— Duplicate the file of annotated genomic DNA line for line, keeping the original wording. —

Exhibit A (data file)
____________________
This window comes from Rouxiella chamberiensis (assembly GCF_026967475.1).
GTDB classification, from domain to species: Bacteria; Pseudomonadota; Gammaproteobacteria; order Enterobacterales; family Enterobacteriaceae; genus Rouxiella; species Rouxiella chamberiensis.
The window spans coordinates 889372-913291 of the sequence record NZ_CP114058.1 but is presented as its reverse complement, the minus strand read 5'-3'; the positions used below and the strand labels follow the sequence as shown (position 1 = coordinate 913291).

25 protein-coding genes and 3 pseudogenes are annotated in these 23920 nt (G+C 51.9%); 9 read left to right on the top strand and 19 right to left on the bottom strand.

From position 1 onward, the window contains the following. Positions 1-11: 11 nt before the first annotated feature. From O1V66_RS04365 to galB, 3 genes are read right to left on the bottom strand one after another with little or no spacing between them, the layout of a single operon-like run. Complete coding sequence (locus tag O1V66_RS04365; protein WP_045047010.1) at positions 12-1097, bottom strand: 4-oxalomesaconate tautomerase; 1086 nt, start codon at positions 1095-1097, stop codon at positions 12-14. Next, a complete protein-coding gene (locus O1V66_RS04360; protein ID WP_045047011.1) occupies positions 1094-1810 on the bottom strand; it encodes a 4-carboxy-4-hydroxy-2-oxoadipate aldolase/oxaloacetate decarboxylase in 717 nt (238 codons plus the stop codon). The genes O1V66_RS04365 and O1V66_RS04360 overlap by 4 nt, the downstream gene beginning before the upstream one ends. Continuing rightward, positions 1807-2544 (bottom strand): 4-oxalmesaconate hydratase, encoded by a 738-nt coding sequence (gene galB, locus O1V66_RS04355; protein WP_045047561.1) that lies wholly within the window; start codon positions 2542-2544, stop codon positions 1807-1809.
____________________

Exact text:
This window comes from Rouxiella chamberiensis (assembly GCF_026967475.1).
GTDB classification, from domain to species: Bacteria; Pseudomonadota; Gammaproteobacteria; order Enterobacterales; family Enterobacteriaceae; genus Rouxiella; species Rouxiella chamberiensis.
The window spans coordinates 889372-913291 of the sequence record NZ_CP114058.1 but is presented as its reverse complement, the minus strand read 5'-3'; the positions used below and the strand labels follow the sequence as shown (position 1 = coordinate 913291).

25 protein-coding genes and 3 pseudogenes are annotated in these 23920 nt (G+C 51.9%); 9 read left to right on the top strand and 19 right to left on the bottom strand.

From position 1 onward, the window contains the following. Positions 1-11: 11 nt before the first annotated feature. From O1V66_RS04365 to galB, 3 genes are read right to left on the bottom strand one after another with little or no spacing between them, the layout of a single operon-like run. Complete coding sequence (locus tag O1V66_RS04365; protein WP_045047010.1) at positions 12-1097, bottom strand: 4-oxalomesaconate tautomerase; 1086 nt, start codon at positions 1095-1097, stop codon at positions 12-14. Next, a complete protein-coding gene (locus O1V66_RS04360; protein ID WP_045047011.1) occupies positions 1094-1810 on the bottom strand; it encodes a 4-carboxy-4-hydroxy-2-oxoadipate aldolase/oxaloacetate decarboxylase in 717 nt (238 codons plus the stop codon). The genes O1V66_RS04365 and O1V66_RS04360 overlap by 4 nt, the downstream gene beginning before the upstream one ends. Continuing rightward, positions 1807-2544 (bottom strand): 4-oxalmesaconate hydratase, encoded by a 738-nt coding sequence (gene galB, locus O1V66_RS04355; protein WP_045047561.1) that lies wholly within the window; start codon positions 2542-2544, stop codon positions 1807-1809.